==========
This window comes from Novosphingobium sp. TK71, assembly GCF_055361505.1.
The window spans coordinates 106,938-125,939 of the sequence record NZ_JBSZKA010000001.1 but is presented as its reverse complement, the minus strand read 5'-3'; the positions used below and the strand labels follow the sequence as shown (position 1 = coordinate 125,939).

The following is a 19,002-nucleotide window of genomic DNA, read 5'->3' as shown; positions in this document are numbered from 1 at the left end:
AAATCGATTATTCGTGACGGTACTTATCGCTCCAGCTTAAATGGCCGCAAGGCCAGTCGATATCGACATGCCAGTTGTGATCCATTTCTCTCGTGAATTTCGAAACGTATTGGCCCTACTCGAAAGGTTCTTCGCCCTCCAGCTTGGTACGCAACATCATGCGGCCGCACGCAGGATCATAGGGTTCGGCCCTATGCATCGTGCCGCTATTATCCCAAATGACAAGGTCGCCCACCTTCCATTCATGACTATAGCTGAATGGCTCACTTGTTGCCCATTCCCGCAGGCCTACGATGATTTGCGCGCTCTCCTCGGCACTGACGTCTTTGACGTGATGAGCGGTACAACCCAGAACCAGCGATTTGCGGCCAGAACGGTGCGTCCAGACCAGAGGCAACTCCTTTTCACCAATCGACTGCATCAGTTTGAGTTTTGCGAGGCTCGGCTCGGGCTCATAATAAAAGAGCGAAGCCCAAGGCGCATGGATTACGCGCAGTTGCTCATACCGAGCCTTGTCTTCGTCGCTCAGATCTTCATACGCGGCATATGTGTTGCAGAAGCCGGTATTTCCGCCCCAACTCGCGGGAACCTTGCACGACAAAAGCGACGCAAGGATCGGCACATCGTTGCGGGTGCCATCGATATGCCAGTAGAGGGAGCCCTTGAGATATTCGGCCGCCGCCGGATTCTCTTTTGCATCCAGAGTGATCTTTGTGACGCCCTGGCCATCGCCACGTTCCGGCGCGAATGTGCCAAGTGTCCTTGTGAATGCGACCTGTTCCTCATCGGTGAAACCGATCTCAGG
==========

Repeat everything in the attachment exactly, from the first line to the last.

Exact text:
This window comes from Novosphingobium sp. TK71, assembly GCF_055361505.1.
The window spans coordinates 106,938-125,939 of the sequence record NZ_JBSZKA010000001.1 but is presented as its reverse complement, the minus strand read 5'-3'; the positions used below and the strand labels follow the sequence as shown (position 1 = coordinate 125,939).

The following is a 19,002-nucleotide window of genomic DNA, read 5'->3' as shown; positions in this document are numbered from 1 at the left end:
AAATCGATTATTCGTGACGGTACTTATCGCTCCAGCTTAAATGGCCGCAAGGCCAGTCGATATCGACATGCCAGTTGTGATCCATTTCTCTCGTGAATTTCGAAACGTATTGGCCCTACTCGAAAGGTTCTTCGCCCTCCAGCTTGGTACGCAACATCATGCGGCCGCACGCAGGATCATAGGGTTCGGCCCTATGCATCGTGCCGCTATTATCCCAAATGACAAGGTCGCCCACCTTCCATTCATGACTATAGCTGAATGGCTCACTTGTTGCCCATTCCCGCAGGCCTACGATGATTTGCGCGCTCTCCTCGGCACTGACGTCTTTGACGTGATGAGCGGTACAACCCAGAACCAGCGATTTGCGGCCAGAACGGTGCGTCCAGACCAGAGGCAACTCCTTTTCACCAATCGACTGCATCAGTTTGAGTTTTGCGAGGCTCGGCTCGGGCTCATAATAAAAGAGCGAAGCCCAAGGCGCATGGATTACGCGCAGTTGCTCATACCGAGCCTTGTCTTCGTCGCTCAGATCTTCATACGCGGCATATGTGTTGCAGAAGCCGGTATTTCCGCCCCAACTCGCGGGAACCTTGCACGACAAAAGCGACGCAAGGATCGGCACATCGTTGCGGGTGCCATCGATATGCCAGTAGAGGGAGCCCTTGAGATATTCGGCCGCCGCCGGATTCTCTTTTGCATCCAGAGTGATCTTTGTGACGCCCTGGCCATCGCCACGTTCCGGCGCGAATGTGCCAAGTGTCCTTGTGAATGCGACCTGTTCCTCATCGGTGAAACCGATCTCAGG